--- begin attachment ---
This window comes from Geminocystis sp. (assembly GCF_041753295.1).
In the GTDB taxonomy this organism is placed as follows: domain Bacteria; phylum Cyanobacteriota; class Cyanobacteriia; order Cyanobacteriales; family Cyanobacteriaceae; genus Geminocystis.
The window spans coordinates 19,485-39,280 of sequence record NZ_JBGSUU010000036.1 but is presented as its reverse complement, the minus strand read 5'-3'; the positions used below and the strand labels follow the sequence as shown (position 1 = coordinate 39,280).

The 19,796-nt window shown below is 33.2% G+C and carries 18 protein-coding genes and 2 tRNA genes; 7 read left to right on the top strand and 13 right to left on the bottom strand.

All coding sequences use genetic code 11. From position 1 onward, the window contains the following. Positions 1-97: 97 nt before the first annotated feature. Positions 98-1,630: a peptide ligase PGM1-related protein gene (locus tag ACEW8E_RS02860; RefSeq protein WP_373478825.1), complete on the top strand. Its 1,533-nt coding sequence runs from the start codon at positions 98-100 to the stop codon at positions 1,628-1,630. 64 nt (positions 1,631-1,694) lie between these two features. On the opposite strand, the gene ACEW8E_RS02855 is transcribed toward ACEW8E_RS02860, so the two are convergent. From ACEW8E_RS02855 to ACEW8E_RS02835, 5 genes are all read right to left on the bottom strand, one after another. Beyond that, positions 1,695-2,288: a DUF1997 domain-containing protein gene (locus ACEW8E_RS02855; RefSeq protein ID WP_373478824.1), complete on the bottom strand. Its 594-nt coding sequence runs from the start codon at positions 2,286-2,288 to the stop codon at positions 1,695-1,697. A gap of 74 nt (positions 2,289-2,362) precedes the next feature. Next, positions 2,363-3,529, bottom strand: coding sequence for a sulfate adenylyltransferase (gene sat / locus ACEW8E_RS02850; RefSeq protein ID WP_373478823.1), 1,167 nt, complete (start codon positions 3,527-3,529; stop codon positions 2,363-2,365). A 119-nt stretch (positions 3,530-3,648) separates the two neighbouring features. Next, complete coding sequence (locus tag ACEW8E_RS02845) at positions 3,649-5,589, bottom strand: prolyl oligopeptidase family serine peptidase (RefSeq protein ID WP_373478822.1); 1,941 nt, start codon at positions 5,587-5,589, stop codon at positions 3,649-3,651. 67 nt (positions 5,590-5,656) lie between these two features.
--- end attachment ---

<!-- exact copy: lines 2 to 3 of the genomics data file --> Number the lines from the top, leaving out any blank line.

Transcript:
In the GTDB taxonomy this organism is placed as follows: domain Bacteria; phylum Cyanobacteriota; class Cyanobacteriia; order Cyanobacteriales; family Cyanobacteriaceae; genus Geminocystis.
The window spans coordinates 19,485-39,280 of sequence record NZ_JBGSUU010000036.1 but is presented as its reverse complement, the minus strand read 5'-3'; the positions used below and the strand labels follow the sequence as shown (position 1 = coordinate 39,280).